SAGAMIHARA FAMILY HOUSING AREA, Japan – It was like stepping into the unknown when Sgt. Georgette Ray’s 1st class children first entered a Japanese school last fall.
Unfamiliar with the language and culture, her three school-aged children were nervous about taking classes in a foreign country. So were their parents.
Piles of forms printed in Japanese to enlist children initially became a daunting task for Georgette and her husband, Roderick, who served 20 years in the military.
“At first it was very overwhelming with all the paperwork and trying to translate it,” said Georgette, the detachment sergeant for Medical Department Activity-Japan.
U.S. Army parents in Japan who choose to send their children to off-post schools face similar challenges, but have been known to support each other to ensure children have a unique learning experience.
Around the start of the fall semester, Georgette and Roderick befriended another military couple with two daughters at a Japanese school. The couple’s eldest daughter later served as a translator for the Rays, helping them with paperwork and at school meetings.
The Ray family has since hired a Japanese tutor to help the children with their homework, and the schools have English-speaking teachers to guide them through their lessons.
“Without them, I don’t know if we could have made it,” Georgette said. “We were very lucky that they helped us.”
Related to Japan
Last year, when deciding on the family’s next destination, Georgette said her children unanimously chose Japan.
“They all chose Japan,” she said. “So I didn’t want to come here and not introduce them to the culture and not find out what’s outside the gates.”
“I thought it would be nice for them to learn a different language,” Roderick added, “and figure out how to be part of a group they don’t know.”
Georgette said that their children had already been able to have a childhood very different from hers. Besides Japan, the Army took the Ray family to Colorado, New York, Texas and the Washington, DC area.
The many moves her children have gone through are a departure from life in the small town of Hopkinsville, Kentucky, where she grew up.
As a child, Georgette said she had the opportunity to form long-term friendships, which military children like hers may find difficult to do.
“Yes, they meet people and make friends, but either they leave or we leave,” she said. “Not being able to establish those roots is one of those things that has been difficult for them.”
On the other hand, her children were able to travel, meet new people and deepen their knowledge of the world.
“My children have been able to see and do so much more than I ever dreamed of,” Georgette said.
Adapt to culture
Ray’s youngest child, Roderick Jr., 8, who attends nearby Sagamidai Elementary School, has already adjusted well. When the new school year begins this month, he will be in third grade, where he said he hopes to learn more about science.
At recess, he said he played games with other students and preferred school lunch in Japan, especially tofu soup, over food in America.
The energetic boy, who enjoys drawing and watching Japanese cartoons, has also learned a great deal of the language and speaks it regularly with his classmates.
“It seems normal,” Roderick Jr. said, “because I speak a language that other people can speak.”
Abigail, 12, will be entering seventh grade at Sagamidai Junior High, where her 14-year-old sister Naomi is also attending.
Abigail said she can now read and write Japanese “katakana” characters and has become more confident in her language skills. Sometimes she even helps translate for her parents.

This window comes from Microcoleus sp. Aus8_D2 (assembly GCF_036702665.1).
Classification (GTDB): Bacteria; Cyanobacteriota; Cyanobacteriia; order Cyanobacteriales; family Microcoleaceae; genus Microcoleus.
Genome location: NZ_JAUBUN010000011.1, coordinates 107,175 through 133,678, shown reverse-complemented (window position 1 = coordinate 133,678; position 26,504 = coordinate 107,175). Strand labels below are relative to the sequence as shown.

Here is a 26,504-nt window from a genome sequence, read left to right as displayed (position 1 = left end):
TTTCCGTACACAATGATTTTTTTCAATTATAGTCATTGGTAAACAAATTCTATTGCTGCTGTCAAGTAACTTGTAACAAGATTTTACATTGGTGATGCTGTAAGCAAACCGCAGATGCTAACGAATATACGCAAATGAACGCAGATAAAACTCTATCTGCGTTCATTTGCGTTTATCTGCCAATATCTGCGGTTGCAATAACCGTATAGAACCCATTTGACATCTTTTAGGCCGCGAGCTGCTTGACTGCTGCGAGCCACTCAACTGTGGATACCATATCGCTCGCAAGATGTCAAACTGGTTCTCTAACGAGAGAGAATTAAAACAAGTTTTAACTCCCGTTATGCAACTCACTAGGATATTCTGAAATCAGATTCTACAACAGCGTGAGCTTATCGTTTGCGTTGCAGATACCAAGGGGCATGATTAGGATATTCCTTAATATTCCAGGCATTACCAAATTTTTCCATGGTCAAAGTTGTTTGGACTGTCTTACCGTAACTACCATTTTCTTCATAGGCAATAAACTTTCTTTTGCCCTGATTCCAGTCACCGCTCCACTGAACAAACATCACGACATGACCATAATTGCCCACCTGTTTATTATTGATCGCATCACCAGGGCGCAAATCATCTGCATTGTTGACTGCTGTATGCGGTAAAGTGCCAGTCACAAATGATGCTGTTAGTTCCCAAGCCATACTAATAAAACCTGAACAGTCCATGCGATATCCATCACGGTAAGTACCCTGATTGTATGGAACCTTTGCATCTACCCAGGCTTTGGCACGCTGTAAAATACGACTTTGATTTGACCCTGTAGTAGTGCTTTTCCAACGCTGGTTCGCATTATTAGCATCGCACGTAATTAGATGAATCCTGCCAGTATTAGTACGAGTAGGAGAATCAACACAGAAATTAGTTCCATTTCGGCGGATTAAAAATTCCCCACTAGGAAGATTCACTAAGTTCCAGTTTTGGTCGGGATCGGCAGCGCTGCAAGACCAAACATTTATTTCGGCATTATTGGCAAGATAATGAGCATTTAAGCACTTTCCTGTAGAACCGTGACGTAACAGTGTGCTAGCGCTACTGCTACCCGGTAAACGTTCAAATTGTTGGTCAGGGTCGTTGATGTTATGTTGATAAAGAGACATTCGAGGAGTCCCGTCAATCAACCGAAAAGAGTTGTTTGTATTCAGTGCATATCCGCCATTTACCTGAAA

“It’s great to know more than my parents,” Abigail said with a smile. “My parents are going to have to ask me something.”
Roderick said that while they were with him when he was shopping, his children often practiced Japanese with police station employees who spoke the language. Children also learn new words from them.
“The culture here is like the whole community,” Roderick said. “Not like in American schools, where ‘It’s your child and it’s my child.’ Everyone participates.”
Naomi said she read Japanese much better than she spoke it, but still enjoyed the challenge of trying to be bilingual while learning more about Japan.
“I like [cultural] differences, and figuring things out is fun,” she said. “It makes my brain work. »
Naomi, who will be in ninth grade, also has an artistic side. She said her bedroom is an “artistic mess” with different canvases, pastels and colored pencils.
During the first week of school, Naomi was asked to create drawings of American culture, which she then shared with her class.
And, in an effort to engage with other students, she made a few dozen little drawings that depicted their favorite things, like anime, baseball, and basketball.
“It was a project I did myself,” Naomi said. “I wanted to get out of my comfort zone and get to know other people in class.”
Georgette understands that the decision to send her children to a Japanese school may set them back a bit in their studies as they navigate a new setting.
However, she thinks that her children will eventually be able to catch up. And the skills they are learning now, such as flexibility and the ability to overcome adversity, could make them stand out in their college applications or in job interviews, she said.
“It’s an opportunity that most people don’t have,” Georgette said. “We were lucky to get it, so why not take advantage of it? »
The proud mother added that she was impressed with how her children were able to transition into an environment she sometimes finds stressful.
“The fact that they did it daily until they got used to it, I take my hat off to them,” she said. “I’m intimidated when I go there for a parent-teacher conference, and they go through that every day. I never hear them complain and they really seem to enjoy it.
HOLD ON! month of the military child
News from the U.S. Army Garrison Japan
USAG Japan Official Site